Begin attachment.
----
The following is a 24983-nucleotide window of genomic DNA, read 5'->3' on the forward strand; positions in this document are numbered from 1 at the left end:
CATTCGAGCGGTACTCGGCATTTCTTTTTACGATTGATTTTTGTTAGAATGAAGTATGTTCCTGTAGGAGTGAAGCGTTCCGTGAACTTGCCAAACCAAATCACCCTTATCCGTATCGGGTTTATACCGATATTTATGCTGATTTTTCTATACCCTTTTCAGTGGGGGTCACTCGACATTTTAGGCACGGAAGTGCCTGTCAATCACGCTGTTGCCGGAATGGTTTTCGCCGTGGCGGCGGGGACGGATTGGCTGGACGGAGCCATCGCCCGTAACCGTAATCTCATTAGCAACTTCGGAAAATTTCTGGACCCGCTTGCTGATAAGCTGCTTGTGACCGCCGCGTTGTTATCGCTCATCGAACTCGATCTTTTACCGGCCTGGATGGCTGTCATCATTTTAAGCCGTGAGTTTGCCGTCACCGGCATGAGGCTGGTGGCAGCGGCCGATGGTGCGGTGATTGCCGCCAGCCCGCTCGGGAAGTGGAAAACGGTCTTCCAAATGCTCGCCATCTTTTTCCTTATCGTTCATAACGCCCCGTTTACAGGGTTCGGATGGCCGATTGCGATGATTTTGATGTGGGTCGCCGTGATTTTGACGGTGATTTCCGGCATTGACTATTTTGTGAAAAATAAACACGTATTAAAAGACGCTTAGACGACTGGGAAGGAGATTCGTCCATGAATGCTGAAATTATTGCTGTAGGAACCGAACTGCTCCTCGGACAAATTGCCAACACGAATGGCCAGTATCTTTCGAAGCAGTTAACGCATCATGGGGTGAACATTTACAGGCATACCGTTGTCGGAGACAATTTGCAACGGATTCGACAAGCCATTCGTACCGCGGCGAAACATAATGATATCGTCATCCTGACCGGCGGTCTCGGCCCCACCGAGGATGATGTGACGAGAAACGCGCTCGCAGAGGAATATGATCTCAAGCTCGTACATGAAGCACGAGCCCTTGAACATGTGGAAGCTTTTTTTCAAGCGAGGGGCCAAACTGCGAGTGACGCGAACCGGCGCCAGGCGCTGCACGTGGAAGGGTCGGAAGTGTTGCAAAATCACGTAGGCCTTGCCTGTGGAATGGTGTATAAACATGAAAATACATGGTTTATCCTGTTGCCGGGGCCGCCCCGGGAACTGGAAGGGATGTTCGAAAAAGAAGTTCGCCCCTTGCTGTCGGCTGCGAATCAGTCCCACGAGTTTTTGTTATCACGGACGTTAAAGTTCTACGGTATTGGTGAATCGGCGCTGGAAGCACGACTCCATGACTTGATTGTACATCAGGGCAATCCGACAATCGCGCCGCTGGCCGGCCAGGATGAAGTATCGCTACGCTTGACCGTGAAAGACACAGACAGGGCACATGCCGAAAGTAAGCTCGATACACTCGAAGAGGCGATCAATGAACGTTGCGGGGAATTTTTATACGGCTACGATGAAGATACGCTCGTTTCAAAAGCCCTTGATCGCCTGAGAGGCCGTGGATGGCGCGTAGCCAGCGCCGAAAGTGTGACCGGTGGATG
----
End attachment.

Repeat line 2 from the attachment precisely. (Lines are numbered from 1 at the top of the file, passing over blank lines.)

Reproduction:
CATTCGAGCGGTACTCGGCATTTCTTTTTACGATTGATTTTTGTTAGAATGAAGTATGTTCCTGTAGGAGTGAAGCGTTCCGTGAACTTGCCAAACCAAATCACCCTTATCCGTATCGGGTTTATACCGATATTTATGCTGATTTTTCTATACCCTTTTCAGTGGGGGTCACTCGACATTTTAGGCACGGAAGTGCCTGTCAATCACGCTGTTGCCGGAATGGTTTTCGCCGTGGCGGCGGGGACGGATTGGCTGGACGGAGCCATCGCCCGTAACCGTAATCTCATTAGCAACTTCGGAAAATTTCTGGACCCGCTTGCTGATAAGCTGCTTGTGACCGCCGCGTTGTTATCGCTCATCGAACTCGATCTTTTACCGGCCTGGATGGCTGTCATCATTTTAAGCCGTGAGTTTGCCGTCACCGGCATGAGGCTGGTGGCAGCGGCCGATGGTGCGGTGATTGCCGCCAGCCCGCTCGGGAAGTGGAAAACGGTCTTCCAAATGCTCGCCATCTTTTTCCTTATCGTTCATAACGCCCCGTTTACAGGGTTCGGATGGCCGATTGCGATGATTTTGATGTGGGTCGCCGTGATTTTGACGGTGATTTCCGGCATTGACTATTTTGTGAAAAATAAACACGTATTAAAAGACGCTTAGACGACTGGGAAGGAGATTCGTCCATGAATGCTGAAATTATTGCTGTAGGAACCGAACTGCTCCTCGGACAAATTGCCAACACGAATGGCCAGTATCTTTCGAAGCAGTTAACGCATCATGGGGTGAACATTTACAGGCATACCGTTGTCGGAGACAATTTGCAACGGATTCGACAAGCCATTCGTACCGCGGCGAAACATAATGATATCGTCATCCTGACCGGCGGTCTCGGCCCCACCGAGGATGATGTGACGAGAAACGCGCTCGCAGAGGAATATGATCTCAAGCTCGTACATGAAGCACGAGCCCTTGAACATGTGGAAGCTTTTTTTCAAGCGAGGGGCCAAACTGCGAGTGACGCGAACCGGCGCCAGGCGCTGCACGTGGAAGGGTCGGAAGTGTTGCAAAATCACGTAGGCCTTGCCTGTGGAATGGTGTATAAACATGAAAATACATGGTTTATCCTGTTGCCGGGGCCGCCCCGGGAACTGGAAGGGATGTTCGAAAAAGAAGTTCGCCCCTTGCTGTCGGCTGCGAATCAGTCCCACGAGTTTTTGTTATCACGGACGTTAAAGTTCTACGGTATTGGTGAATCGGCGCTGGAAGCACGACTCCATGACTTGATTGTACATCAGGGCAATCCGACAATCGCGCCGCTGGCCGGCCAGGATGAAGTATCGCTACGCTTGACCGTGAAAGACACAGACAGGGCACATGCCGAAAGTAAGCTCGATACACTCGAAGAGGCGATCAATGAACGTTGCGGGGAATTTTTATACGGCTACGATGAAGATACGCTCGTTTCAAAAGCCCTTGATCGCCTGAGAGGCCGTGGATGGCGCGTAGCCAGCGCCGAAAGTGTGACCGGTGGATG